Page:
And his open mouth is an olive grove

 

And his open mouth is an olive grove

Imagine a green slope,
the neat rows of trees.
Sun pools in your eyes
and laps the hollows
of your upturned face.

Of course there are shadows:
a semaphore of leaves
tattoos the earth’s skin
as your passing bodies
sketch their form against grass.

Everything is a dance:
birds, flies, the cicadas’
accento, brillante.
Words are many, as many
as the grove’s virgin olives.

Take one softly in your mouth,
let teeth close on flesh
as if trapping the wafer trace
of a butterfly wing.
Hold it gently, gently

bite harder. Enjoy your tongue’s
flutter and tingle
until you hit stone resistance.
Stop dead, suck each word clean,
then spit out the pit.

First published in Synaesthesia and included in S.A Leavesley’s pamphlet
How to Grow Matches (Against The Grain Press, 2018)

 

S.A. Leavesley is a poet, fiction writer, journalist and photographer who loves mixing genres and media. Latest poetry publications include How to Grow Matches (Against The Grain Press) and plenty-fish (Nine Arches Press). Website: www.sarah-james.co.uk.

Process Notes:

Like a lot of my most enjoyable projects, I never intended to make a poetryfilm of ‘And his open mouth is an olive grove’ when I first wrote it in 2015. Three years later, someone bought me a colour-changing light projector and I started playing with the shadow patterns. Videoing these, I was struck by the butterfly movement of the two hands, which brought to mind the ‘wafer trace | of a butterfly wing’ in the poem, as well as the general shadows and ‘semaphore of leaves’. But while it was this similarity which made me link the two initially, it’s actually the contrast and differences that convinced me to then combine them in a short poetryfilm.

‘And his open mouth is an olive grove’ is very much about language as a representational system that is both inexact and may be manipulated until it bears little resemblance to reality or true intent. (In this sense, the poetryfilm’s audio might be muted and the visuals alone create a different, but just as valid, version of the same poem.) The textual poem’s main metaphor is the outdoor setting of an olive grove, whereas the video features an indoor scene. Yet the olive grove is itself set within the speaker’s mouth, and in fact words themselves are both everywhere and nowhere in their extensive use yet lack of physical substance. Even the video’s indoor light-fitting resembles branches of fruit, as might be found alongside olives. I chose to mix still images with video footage to mirror the differing qualities of noise and silence in the poem as well as the lines’ natural movement in terms of pause and flow. I wanted this visual aspect to both work with and in tension to the audio, as with slack and pull of meaning. Because I wanted to emphasise the unsettling and inexact elements of language, I also added some extra distortion effects to the still images. Noticing the underwater quality of the video, I tried to include the hands in a way that suggests both diving into the open mouth (of words) and swimming through all the seductive words. But the very act of doing this alters the shape of these hands. Alternatively though, the hands might also be thought of as physically enacting the shaping of words from thin air. In this poem, the narrator’s awareness and acceptance of the artifice/dance allows protection against and even enjoyment of language’s slipperiness. But this isn’t always the case.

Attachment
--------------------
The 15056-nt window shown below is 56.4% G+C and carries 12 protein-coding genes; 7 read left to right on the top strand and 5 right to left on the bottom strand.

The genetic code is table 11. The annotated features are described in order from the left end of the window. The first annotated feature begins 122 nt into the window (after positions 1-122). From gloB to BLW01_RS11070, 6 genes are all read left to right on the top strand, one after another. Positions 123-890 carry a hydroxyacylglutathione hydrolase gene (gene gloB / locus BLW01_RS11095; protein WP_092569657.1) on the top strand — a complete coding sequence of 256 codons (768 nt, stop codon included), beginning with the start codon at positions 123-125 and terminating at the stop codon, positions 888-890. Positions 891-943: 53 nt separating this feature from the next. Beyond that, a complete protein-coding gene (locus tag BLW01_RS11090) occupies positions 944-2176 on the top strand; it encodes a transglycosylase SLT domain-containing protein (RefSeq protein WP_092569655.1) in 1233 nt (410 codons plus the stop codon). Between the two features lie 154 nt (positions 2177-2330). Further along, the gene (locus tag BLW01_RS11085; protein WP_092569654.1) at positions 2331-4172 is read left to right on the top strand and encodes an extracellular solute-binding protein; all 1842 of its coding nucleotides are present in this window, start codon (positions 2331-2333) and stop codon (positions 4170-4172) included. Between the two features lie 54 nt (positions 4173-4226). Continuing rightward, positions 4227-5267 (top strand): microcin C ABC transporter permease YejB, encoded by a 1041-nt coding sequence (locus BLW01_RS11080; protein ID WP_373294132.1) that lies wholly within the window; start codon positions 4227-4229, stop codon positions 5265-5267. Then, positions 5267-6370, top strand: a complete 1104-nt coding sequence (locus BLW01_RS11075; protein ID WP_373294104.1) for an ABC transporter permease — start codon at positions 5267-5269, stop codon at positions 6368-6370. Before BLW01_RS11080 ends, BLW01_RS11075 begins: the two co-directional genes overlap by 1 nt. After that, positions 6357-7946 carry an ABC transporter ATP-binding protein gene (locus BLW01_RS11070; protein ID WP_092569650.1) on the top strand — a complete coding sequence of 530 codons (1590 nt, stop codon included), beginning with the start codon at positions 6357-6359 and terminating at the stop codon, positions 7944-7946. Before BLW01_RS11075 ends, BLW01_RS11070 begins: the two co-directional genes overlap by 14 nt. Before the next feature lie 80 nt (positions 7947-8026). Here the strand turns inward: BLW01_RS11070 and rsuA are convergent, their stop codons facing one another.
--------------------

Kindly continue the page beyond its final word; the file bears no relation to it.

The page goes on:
2 thoughts on “And his open mouth is an olive grove

  1. […] I’m super pleased to have the poetryfilm of ‘And his open mouth is an olive grove’ (first published in Synaesthesia and included in my pamphlet How to Grow Matches) on Poetry Film Live!!! This also includes some background information on the making of the poetryfilm. You can watch and read it here. […]

  2. […] I’m super pleased to have the poetryfilm of ‘And his open mouth is an olive grove’ (first published in Synaesthesia and included in my pamphlet How to Grow Matches) on Poetry Film Live!!! This also includes some background information on the making of the poetryfilm. You can watch and read it here. […]

Leave a Reply

Your email address will not be published. Required fields are marked *